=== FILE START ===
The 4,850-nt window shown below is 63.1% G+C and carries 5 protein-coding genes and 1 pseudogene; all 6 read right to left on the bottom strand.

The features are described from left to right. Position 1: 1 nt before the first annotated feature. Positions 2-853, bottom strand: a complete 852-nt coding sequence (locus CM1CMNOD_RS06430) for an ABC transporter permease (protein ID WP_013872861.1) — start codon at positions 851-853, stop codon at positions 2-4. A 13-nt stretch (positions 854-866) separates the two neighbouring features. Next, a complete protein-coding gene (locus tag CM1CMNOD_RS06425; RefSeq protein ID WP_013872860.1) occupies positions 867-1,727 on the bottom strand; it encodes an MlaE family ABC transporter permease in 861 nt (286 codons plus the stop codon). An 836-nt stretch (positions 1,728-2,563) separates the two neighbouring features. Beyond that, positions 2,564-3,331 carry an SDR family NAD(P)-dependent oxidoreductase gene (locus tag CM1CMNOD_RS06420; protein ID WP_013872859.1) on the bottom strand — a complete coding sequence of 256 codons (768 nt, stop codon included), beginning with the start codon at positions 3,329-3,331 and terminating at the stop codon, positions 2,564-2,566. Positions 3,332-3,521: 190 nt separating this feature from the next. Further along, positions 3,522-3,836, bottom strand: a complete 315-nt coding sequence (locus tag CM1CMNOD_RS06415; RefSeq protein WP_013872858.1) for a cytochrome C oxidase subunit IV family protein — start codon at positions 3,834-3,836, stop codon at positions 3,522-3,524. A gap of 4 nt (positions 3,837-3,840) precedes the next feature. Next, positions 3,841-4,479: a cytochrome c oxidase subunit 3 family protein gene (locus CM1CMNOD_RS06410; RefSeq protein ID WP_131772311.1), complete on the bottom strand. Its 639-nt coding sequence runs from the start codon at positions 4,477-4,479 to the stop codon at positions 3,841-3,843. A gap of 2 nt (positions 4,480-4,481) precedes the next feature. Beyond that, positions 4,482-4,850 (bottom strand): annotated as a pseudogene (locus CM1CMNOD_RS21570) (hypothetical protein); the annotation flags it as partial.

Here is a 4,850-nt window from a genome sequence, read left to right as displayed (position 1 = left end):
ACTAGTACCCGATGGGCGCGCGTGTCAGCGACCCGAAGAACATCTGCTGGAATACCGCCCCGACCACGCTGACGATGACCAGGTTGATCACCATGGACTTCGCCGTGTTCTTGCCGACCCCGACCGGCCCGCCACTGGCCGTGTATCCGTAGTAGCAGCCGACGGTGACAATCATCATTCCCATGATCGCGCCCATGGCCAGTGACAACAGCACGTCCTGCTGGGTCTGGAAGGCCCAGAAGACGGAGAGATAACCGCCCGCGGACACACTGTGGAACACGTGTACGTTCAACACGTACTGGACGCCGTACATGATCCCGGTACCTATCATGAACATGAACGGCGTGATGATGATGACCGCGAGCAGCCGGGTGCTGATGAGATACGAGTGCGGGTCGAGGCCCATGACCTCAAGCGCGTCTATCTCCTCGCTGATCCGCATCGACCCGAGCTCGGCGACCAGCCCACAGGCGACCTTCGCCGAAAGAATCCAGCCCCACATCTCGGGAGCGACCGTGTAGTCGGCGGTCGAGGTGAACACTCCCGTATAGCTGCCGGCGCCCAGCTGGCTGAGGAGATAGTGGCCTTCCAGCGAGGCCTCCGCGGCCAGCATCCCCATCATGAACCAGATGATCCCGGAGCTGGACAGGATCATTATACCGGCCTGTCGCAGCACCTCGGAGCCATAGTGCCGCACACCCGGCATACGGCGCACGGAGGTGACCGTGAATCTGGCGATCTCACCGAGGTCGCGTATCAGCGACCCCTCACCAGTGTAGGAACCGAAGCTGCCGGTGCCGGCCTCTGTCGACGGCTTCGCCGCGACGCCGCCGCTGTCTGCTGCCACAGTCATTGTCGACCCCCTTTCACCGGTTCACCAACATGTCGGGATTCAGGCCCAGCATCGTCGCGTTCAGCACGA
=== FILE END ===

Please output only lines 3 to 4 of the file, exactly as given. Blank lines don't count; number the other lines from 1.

Here is a 4,850-nt window from a genome sequence, read left to right as displayed (position 1 = left end):
ACTAGTACCCGATGGGCGCGCGTGTCAGCGACCCGAAGAACATCTGCTGGAATACCGCCCCGACCACGCTGACGATGACCAGGTTGATCACCATGGACTTCGCCGTGTTCTTGCCGACCCCGACCGGCCCGCCACTGGCCGTGTATCCGTAGTAGCAGCCGACGGTGACAATCATCATTCCCATGATCGCGCCCATGGCCAGTGACAACAGCACGTCCTGCTGGGTCTGGAAGGCCCAGAAGACGGAGAGATAACCGCCCGCGGACACACTGTGGAACACGTGTACGTTCAACACGTACTGGACGCCGTACATGATCCCGGTACCTATCATGAACATGAACGGCGTGATGATGATGACCGCGAGCAGCCGGGTGCTGATGAGATACGAGTGCGGGTCGAGGCCCATGACCTCAAGCGCGTCTATCTCCTCGCTGATCCGCATCGACCCGAGCTCGGCGACCAGCCCACAGGCGACCTTCGCCGAAAGAATCCAGCCCCACATCTCGGGAGCGACCGTGTAGTCGGCGGTCGAGGTGAACACTCCCGTATAGCTGCCGGCGCCCAGCTGGCTGAGGAGATAGTGGCCTTCCAGCGAGGCCTCCGCGGCCAGCATCCCCATCATGAACCAGATGATCCCGGAGCTGGACAGGATCATTATACCGGCCTGTCGCAGCACCTCGGAGCCATAGTGCCGCACACCCGGCATACGGCGCACGGAGGTGACCGTGAATCTGGCGATCTCACCGAGGTCGCGTATCAGCGACCCCTCACCAGTGTAGGAACCGAAGCTGCCGGTGCCGGCCTCTGTCGACGGCTTCGCCGCGACGCCGCCGCTGTCTGCTGCCACAGTCATTGTCGACCCCCTTTCACCGGTTCACCAACATGTCGGGATTCAGGCCCAGCATCGTCGCGTTCAGCACGA